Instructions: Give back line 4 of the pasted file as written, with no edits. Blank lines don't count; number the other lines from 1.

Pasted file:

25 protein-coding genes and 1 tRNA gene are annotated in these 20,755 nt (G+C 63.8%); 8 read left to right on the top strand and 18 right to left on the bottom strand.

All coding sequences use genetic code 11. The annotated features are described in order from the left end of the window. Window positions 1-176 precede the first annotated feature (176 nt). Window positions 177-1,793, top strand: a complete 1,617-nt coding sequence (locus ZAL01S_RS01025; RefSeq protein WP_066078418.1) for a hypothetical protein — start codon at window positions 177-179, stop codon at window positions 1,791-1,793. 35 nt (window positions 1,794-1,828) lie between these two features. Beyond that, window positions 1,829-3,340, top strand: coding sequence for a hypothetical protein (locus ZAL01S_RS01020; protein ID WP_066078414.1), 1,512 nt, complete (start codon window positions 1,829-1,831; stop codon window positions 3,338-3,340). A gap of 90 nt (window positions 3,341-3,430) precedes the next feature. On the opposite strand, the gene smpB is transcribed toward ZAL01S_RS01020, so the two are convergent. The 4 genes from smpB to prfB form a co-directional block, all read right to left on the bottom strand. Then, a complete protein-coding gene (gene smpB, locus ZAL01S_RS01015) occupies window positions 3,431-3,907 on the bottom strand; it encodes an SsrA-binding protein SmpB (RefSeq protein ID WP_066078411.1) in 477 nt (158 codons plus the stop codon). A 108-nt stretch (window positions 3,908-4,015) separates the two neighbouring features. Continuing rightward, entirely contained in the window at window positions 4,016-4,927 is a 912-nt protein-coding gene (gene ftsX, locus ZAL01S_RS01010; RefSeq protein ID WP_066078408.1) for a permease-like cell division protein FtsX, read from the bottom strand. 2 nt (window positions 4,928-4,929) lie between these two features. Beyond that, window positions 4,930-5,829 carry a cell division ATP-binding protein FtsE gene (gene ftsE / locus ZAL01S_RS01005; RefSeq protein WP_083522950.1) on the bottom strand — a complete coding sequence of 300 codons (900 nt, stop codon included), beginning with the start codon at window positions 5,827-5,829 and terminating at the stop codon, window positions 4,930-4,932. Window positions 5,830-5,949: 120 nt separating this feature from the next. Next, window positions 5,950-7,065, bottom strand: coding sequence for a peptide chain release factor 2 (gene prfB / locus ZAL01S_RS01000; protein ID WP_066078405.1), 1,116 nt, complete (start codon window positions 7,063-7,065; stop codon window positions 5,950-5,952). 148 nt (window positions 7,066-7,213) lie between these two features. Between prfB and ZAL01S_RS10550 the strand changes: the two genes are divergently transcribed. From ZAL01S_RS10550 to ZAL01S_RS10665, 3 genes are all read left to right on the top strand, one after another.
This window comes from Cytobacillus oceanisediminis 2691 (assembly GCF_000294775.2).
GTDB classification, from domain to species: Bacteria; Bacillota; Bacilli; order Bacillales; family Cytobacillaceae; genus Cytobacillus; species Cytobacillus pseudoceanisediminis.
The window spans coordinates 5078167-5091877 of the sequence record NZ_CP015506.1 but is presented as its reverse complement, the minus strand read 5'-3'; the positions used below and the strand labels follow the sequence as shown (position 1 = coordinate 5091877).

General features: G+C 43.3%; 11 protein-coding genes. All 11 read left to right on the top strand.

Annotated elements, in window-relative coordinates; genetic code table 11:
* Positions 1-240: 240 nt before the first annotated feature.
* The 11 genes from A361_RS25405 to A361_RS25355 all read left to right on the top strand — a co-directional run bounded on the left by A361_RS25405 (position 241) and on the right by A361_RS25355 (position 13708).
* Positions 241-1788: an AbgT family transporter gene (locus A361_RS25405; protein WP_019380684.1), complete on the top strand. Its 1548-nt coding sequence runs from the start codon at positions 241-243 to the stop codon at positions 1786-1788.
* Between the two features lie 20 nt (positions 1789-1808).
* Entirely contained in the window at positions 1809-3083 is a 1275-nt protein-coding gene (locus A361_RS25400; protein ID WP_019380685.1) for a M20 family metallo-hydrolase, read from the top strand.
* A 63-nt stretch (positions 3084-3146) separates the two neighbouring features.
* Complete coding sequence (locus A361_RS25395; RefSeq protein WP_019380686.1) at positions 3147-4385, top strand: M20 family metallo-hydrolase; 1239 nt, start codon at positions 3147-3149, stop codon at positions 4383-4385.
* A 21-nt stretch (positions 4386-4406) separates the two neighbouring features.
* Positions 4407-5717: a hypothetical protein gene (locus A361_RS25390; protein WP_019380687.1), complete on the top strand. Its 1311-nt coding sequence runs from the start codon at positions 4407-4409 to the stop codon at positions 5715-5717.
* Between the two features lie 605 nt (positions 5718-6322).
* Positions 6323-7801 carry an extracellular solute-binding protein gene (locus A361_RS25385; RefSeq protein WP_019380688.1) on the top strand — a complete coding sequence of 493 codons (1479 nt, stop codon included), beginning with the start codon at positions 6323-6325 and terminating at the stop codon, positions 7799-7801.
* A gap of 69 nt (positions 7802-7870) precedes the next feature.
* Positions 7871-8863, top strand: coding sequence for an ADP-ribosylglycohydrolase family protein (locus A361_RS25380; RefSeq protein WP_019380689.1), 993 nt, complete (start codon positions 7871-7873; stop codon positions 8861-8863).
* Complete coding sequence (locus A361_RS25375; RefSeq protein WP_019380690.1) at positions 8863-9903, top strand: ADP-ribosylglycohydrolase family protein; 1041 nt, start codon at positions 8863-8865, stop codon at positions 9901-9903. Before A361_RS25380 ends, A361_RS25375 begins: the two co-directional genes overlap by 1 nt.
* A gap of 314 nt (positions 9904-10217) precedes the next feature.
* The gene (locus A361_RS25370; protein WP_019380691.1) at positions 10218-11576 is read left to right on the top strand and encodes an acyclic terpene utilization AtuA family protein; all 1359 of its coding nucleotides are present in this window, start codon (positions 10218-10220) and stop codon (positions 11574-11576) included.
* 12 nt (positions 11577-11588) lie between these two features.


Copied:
GTDB classification, from domain to species: Bacteria; Bacillota; Bacilli; order Bacillales; family Cytobacillaceae; genus Cytobacillus; species Cytobacillus pseudoceanisediminis.